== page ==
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Students fill holiday gap

Mt. Spokane sophomores Riley Richardson and Lexie Hereford unload pies destined for Crosswalk’s Thanksgiving dinner Friday outside the teen shelter.  (Jesse Tinsley)
Mt. Spokane sophomores Riley Richardson and Lexie Hereford unload pies destined for Crosswalk’s Thanksgiving dinner Friday outside the teen shelter. (Jesse Tinsley)

Thanksgiving feast will go on at Crosswalk

Some Mt. Spokane High School students are embracing the true meaning of Thanksgiving this year.

The students are providing a full Thanksgiving meal to youths staying at Crosswalk Teen Shelter, an emergency facility run by Volunteers of America for teens ages 13 to 17. Many of the teens at Crosswalk struggle with issues such as depression, substance abuse, sexual abuse, mental health issues, family conflict and parental drug abuse and don’t have anywhere to go for the holidays.

Karly Schmitt, a Mt. Spokane senior, said providing the shelter’s Thanksgiving dinner, which will feed 50 to 60 teens, is the students’ way of giving back to their community.

“We think it is hugely important to do community service,” Schmitt said. “We have a very supportive community, so when we have a chance to give back and say thank you, we like to do that.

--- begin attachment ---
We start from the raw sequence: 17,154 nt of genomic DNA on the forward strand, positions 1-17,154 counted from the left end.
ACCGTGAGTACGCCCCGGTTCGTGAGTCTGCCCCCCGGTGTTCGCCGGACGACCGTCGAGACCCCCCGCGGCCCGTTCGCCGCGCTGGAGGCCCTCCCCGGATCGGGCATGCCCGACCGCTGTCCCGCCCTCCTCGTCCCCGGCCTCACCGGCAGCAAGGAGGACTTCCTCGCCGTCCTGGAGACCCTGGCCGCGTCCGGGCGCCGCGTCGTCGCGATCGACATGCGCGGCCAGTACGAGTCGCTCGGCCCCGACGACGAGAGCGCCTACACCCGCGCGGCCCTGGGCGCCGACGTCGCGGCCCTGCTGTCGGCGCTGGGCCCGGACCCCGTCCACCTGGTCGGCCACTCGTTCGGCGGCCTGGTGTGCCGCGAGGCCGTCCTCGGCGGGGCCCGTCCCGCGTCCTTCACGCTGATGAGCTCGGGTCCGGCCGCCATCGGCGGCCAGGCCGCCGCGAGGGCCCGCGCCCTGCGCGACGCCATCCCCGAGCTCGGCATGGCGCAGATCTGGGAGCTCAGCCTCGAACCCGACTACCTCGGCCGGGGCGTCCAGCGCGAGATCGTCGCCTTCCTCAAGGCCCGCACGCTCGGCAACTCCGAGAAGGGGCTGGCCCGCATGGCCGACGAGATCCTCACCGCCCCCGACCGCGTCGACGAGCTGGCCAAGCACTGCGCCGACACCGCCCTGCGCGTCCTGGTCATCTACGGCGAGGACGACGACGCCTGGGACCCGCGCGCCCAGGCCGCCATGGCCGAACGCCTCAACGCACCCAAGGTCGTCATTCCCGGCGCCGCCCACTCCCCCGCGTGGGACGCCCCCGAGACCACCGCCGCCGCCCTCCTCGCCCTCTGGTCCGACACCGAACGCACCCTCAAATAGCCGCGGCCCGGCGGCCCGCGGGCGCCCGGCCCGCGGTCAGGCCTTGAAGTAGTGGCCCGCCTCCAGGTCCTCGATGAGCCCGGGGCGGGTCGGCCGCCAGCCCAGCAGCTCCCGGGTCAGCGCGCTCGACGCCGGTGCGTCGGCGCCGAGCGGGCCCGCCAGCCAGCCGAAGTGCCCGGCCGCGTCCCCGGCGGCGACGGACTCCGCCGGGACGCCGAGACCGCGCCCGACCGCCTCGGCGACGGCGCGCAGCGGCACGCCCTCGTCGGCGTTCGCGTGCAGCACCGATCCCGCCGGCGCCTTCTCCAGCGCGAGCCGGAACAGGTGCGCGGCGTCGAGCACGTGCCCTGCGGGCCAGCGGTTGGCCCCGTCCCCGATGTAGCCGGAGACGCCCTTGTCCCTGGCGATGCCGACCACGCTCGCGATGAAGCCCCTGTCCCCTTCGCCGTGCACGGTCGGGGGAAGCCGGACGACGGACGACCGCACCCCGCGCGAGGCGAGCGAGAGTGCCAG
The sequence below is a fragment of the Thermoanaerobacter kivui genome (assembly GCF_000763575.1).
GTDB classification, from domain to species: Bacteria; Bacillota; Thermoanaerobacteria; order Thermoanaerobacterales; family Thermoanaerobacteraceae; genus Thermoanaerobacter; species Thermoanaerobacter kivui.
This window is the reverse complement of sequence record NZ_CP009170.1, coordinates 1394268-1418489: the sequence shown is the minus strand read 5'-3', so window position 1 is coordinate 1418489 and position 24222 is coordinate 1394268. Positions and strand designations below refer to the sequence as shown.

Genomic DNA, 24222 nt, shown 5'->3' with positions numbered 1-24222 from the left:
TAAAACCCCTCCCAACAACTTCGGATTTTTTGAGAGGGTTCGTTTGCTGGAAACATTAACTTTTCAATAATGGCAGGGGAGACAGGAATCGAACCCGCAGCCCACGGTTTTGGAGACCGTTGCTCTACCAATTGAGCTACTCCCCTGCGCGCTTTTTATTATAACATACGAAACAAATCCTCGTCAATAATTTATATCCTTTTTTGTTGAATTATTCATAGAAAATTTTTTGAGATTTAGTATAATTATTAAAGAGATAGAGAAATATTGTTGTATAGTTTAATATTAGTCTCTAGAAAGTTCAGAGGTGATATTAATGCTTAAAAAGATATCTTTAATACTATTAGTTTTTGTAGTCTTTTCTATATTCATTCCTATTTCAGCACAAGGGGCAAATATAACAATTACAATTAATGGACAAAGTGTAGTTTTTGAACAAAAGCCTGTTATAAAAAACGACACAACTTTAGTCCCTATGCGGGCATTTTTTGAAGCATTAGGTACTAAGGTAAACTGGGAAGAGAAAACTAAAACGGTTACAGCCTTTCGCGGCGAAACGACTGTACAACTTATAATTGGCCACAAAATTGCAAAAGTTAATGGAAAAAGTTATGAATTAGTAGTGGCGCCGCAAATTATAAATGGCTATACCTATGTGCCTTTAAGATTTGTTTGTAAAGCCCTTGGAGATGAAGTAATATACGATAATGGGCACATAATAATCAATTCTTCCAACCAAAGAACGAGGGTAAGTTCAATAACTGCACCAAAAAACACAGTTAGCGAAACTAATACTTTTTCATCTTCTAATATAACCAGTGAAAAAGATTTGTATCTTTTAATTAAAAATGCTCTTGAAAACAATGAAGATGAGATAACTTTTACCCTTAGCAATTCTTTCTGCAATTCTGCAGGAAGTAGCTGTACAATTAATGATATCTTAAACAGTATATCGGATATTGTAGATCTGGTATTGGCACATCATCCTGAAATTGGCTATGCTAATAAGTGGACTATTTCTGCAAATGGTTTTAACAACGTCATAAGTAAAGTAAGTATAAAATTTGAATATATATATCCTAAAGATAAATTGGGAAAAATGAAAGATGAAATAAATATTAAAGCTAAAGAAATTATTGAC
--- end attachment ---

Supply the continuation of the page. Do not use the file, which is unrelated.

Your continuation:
“Especially when it’s youth our age,” she added.

They got involved after a student’s mom, Traci Stensland, heard through her church that the local restaurant that usually provides Crosswalk’s Thanksgiving dinner wasn’t able to this year.

“At that point they had no sponsors,” Stensland said. “They didn’t know what they were going to do.”

Stensland thought the Mt. Spokane students might be up to the task. She approached the school’s athletic director, Paul Kautzman, who pitched the idea to teachers of two senior classes that emphasize community involvement, Citizenship and Advanced Placement Government & Politics.

“The kids totally stepped up to it,” Stensland said.

The students don’t earn extra credit or class credit for the service, Kautzman said, but they are required to complete some volunteer hours to graduate.

Although the students can pick how and where they complete the hours, they were all on board with the idea of helping the teens at Crosswalk.

Schmitt, who volunteers regularly at Crosswalk through her church, said the students were really affected by the fact that they get to enjoy a warm Thanksgiving meal when other teens aren’t so lucky.

“It really hit home with the kids,” she said.

About 90 seniors from the two classes spent the past two weeks gathering all the traditional Thanksgiving fixings. They posted lists of the needed items at school, and pies, potatoes and turkeys started rolling in the next day.

Four Mt. Spokane students who are not in the two classes also drove around to homes in the area Friday night to pick up additional food for the shelter and deliver all the goods to Crosswalk.

“It feels good to help out other people that are in need,” said Chase Naccarato, a Mt. Spokane junior who helped deliver the food. “It would be pretty tough to not be able to be home with your family on Thanksgiving.”

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